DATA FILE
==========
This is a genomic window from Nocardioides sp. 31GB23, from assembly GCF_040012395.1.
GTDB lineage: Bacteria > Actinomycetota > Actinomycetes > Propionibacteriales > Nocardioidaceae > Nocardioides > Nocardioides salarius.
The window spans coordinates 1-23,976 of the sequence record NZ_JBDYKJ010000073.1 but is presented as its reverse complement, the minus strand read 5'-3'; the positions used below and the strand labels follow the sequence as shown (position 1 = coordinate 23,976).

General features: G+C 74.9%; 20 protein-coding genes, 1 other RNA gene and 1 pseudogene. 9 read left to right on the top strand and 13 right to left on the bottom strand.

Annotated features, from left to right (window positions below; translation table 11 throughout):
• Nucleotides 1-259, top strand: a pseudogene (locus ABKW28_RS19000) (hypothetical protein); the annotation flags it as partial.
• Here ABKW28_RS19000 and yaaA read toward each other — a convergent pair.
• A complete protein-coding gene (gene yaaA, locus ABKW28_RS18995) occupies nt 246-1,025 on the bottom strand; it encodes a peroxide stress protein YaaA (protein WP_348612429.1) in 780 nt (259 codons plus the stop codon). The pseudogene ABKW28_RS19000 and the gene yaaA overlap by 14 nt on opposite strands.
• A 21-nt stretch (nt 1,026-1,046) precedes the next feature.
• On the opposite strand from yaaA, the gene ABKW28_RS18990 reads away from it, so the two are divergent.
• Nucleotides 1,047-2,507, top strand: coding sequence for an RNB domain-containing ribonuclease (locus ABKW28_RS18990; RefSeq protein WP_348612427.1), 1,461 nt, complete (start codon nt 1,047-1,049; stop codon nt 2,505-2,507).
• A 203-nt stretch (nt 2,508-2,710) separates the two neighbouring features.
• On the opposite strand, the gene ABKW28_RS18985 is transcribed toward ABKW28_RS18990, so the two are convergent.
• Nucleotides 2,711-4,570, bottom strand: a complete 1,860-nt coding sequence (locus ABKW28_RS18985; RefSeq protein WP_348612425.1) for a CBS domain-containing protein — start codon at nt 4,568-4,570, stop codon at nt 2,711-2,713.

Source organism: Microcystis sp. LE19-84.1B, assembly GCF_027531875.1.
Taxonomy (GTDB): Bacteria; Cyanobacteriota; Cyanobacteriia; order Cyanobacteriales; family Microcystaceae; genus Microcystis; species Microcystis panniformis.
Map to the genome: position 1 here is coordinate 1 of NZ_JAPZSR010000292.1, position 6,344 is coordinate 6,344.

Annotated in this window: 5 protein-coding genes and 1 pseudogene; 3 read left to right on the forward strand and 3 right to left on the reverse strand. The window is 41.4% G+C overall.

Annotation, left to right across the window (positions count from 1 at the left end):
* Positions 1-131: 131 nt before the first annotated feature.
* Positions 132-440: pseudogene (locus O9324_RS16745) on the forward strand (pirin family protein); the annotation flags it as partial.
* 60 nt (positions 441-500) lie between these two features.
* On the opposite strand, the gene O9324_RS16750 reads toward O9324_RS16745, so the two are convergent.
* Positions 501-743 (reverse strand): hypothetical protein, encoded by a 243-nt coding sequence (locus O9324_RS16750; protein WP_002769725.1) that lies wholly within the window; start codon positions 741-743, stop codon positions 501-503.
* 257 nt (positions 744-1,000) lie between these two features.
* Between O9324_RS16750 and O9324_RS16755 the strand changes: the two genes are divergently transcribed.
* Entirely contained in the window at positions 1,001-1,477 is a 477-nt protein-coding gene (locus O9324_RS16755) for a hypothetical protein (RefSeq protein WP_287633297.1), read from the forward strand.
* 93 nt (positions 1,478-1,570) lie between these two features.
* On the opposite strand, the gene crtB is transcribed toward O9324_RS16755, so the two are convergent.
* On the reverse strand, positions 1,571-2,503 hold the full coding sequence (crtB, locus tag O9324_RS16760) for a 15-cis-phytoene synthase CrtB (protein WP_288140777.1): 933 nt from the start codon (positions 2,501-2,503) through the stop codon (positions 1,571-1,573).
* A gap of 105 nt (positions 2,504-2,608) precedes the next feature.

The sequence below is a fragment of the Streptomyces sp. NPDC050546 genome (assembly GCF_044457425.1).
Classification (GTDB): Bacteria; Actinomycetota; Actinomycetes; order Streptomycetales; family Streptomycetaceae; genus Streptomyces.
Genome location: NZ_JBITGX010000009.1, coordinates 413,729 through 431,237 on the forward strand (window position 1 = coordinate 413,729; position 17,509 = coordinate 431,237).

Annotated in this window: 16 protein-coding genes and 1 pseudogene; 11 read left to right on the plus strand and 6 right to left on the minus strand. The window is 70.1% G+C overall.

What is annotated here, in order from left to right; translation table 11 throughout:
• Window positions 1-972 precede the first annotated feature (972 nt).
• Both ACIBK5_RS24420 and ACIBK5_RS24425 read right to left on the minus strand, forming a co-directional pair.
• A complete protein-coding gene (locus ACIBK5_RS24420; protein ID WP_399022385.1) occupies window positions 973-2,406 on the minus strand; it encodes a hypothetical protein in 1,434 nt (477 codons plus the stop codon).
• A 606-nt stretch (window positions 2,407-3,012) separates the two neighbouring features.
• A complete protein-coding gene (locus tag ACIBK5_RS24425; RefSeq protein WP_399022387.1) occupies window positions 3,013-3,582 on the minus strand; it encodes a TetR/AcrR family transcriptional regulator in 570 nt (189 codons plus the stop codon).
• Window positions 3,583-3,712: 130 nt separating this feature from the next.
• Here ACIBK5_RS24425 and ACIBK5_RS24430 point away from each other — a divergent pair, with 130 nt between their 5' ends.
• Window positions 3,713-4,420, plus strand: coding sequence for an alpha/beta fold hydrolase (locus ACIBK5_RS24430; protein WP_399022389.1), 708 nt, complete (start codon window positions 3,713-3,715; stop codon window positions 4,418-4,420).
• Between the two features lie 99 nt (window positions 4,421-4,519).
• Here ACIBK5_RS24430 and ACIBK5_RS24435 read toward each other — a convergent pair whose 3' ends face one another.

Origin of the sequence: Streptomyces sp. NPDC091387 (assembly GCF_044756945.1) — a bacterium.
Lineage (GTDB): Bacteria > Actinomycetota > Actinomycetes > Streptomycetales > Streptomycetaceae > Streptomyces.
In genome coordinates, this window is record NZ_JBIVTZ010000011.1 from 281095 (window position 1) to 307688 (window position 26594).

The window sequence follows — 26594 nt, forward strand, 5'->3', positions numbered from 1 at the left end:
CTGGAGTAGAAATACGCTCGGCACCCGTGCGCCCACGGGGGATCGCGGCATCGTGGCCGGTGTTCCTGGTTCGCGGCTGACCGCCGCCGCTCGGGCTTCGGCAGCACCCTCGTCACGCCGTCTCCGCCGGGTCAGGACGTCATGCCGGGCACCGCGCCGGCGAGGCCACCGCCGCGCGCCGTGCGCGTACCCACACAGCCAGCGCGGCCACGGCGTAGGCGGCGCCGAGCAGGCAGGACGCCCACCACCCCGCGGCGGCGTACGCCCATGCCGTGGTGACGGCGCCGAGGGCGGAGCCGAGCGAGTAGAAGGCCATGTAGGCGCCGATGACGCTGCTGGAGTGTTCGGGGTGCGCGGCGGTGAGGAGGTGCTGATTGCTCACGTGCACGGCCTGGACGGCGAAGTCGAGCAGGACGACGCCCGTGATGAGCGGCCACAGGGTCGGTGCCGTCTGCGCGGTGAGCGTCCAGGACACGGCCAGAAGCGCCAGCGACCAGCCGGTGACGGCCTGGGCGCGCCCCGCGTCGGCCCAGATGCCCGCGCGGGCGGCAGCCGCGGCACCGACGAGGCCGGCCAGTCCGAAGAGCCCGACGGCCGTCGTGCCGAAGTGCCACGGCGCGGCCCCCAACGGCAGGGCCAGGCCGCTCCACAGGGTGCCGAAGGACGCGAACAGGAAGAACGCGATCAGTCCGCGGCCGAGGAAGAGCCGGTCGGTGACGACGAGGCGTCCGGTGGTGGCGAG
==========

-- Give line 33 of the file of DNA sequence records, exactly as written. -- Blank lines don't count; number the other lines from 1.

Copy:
Classification (GTDB): Bacteria; Actinomycetota; Actinomycetes; order Streptomycetales; family Streptomycetaceae; genus Streptomyces.